The fifth episode of HelloWorld !, the IRD's program dedicated to the science of sustainable solutions, is available. It highlights the implementation of sustainability science on the field, within a One Health framework, through the HumAni project in Zimbabwe.

Hello World! provides a glimpse of solutions that address the major challenges of sustainability for planetary life and societies.


Three sequences structure the program and illustrate the efforts of researchers and their partners in implementing sustainability science. The first segment, "In the field: HumAni project" offers a better understanding of the project and the interactions among the various partners. The second part, "Understand, co-construct, transform: sustainability science in action," delves into the concept of sustainability science from the perspective of the researchers and their partners. How do they approach these issues, and what are the limitations? Lastly, "A One Health approach" looks at the project's interdisciplinary nature and the directions in which HumAni aims to expand its research areas.

The speakers

For this fifth episode, Hello World! went on the field, at the heart of a One Health research project that aims to put sustainability science into action.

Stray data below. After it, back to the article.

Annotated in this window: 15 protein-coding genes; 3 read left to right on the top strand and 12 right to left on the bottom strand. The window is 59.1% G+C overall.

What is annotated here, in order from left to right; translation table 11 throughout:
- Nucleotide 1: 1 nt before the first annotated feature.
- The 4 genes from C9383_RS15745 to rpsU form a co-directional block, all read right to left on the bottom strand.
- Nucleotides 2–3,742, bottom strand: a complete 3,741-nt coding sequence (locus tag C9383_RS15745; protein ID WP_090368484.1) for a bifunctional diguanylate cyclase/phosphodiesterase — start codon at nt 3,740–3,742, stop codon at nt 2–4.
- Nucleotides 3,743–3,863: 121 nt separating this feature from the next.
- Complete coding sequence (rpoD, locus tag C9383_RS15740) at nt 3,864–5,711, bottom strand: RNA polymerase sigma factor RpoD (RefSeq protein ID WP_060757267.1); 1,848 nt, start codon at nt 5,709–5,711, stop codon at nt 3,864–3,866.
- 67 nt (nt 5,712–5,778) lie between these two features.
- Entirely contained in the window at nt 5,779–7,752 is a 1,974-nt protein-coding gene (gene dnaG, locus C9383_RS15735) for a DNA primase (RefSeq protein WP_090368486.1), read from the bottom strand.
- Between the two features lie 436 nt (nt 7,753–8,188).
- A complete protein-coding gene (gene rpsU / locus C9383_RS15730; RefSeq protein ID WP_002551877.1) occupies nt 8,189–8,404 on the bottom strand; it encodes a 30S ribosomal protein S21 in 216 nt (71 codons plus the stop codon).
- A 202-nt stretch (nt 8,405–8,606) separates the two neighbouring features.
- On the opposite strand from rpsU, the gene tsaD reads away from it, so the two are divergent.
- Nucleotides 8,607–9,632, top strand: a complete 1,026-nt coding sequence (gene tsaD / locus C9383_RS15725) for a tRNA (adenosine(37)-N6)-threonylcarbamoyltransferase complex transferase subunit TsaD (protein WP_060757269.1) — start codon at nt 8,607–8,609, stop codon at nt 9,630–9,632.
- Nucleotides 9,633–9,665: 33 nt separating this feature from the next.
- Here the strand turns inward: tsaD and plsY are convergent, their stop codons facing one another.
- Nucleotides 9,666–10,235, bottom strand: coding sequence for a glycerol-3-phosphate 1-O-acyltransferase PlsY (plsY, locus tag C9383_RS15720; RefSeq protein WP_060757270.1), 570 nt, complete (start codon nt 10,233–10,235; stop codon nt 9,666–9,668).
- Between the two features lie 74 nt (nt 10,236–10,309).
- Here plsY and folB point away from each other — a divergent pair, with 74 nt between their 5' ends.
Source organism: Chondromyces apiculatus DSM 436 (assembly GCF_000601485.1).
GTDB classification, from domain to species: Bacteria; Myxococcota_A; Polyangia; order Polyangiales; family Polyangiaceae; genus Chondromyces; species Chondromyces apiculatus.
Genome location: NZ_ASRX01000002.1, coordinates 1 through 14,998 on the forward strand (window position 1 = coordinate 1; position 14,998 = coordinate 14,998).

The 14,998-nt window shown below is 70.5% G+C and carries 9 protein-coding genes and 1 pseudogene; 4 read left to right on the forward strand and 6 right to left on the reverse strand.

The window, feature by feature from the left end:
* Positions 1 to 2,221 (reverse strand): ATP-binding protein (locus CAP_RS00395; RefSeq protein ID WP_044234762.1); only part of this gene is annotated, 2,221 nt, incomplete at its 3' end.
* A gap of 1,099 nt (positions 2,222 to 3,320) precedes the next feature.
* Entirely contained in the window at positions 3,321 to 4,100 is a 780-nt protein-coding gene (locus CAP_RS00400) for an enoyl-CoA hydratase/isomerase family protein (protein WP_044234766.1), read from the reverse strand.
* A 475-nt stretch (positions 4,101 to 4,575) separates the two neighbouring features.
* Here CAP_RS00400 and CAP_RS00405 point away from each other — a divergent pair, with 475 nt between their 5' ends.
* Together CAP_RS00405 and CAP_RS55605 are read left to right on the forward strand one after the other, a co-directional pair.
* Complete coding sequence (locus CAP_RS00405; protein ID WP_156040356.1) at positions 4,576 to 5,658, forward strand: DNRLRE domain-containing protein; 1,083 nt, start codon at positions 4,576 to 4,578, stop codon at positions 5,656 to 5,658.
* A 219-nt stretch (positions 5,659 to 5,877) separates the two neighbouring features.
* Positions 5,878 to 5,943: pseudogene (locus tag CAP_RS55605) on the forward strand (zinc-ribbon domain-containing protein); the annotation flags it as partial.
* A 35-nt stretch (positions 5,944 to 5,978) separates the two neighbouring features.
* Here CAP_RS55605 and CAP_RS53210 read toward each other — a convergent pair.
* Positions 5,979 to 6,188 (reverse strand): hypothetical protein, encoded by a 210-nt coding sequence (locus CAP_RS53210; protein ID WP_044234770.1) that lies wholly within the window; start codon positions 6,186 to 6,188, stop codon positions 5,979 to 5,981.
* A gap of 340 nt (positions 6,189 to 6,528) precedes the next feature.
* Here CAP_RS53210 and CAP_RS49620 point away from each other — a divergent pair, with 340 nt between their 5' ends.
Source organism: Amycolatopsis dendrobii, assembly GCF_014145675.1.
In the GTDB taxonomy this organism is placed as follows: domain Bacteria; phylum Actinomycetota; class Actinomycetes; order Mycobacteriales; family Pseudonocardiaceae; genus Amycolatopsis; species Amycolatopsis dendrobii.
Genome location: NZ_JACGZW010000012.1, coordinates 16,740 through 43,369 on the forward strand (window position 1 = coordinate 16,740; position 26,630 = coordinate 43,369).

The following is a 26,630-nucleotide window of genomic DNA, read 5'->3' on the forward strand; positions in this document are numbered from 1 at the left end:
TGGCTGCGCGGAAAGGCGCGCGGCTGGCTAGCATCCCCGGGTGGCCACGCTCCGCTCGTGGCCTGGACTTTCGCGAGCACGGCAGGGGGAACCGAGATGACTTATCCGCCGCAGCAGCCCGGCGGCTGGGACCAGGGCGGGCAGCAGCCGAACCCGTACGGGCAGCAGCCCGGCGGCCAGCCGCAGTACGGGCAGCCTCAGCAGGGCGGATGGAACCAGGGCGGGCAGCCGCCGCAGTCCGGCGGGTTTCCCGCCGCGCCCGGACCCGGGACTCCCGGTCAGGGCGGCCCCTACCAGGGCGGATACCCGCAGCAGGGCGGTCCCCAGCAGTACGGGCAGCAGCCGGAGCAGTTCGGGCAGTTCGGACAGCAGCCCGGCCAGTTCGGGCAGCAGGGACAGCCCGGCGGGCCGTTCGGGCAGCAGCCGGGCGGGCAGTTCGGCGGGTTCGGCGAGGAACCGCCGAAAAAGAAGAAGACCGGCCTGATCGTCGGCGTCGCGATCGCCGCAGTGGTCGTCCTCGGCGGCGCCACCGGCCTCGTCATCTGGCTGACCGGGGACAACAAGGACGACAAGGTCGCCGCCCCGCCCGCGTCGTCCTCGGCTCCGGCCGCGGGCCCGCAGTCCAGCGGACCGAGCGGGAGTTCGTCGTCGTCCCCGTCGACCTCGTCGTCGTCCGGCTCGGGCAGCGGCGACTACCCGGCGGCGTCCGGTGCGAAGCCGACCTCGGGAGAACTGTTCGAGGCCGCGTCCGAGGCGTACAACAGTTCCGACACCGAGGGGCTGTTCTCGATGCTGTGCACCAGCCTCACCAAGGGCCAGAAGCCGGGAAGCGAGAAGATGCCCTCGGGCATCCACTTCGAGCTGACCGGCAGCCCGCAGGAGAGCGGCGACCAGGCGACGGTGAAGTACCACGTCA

Participants HelloWorld 5

© Sacha Capdevielle

HumAni, an example of sustainability science on the field

The concept of One Health, or global health, prioritizes the improvement and equity of health for all global populations, with a fundamental principle: considering the health of humans, animals, and the environment. The various perspectives on this concept were detailed in HelloWorld! #2. This time, HelloWorld! focuses on the practical implementation of the notion of global health and, more broadly, sustainability science in action on the field through the example of the HumAni project.

The HumAni project takes place in Zimbabwe, a semi-arid country in southern Africa, where protected areas span across several countries, allowing the movement of wild animals, consequently increasing interactions with human-inhabited spaces. The objective is to understand the different aspects of disease transmission around these protected zones, the impact of humans and climate change on the evolution of disease transmission, and its consequences for human, animal, and plant health.

Collectively, the various stakeholders are building the project to ensure a comprehensive understanding of this ecosystem and are striving to address the health challenges in this area.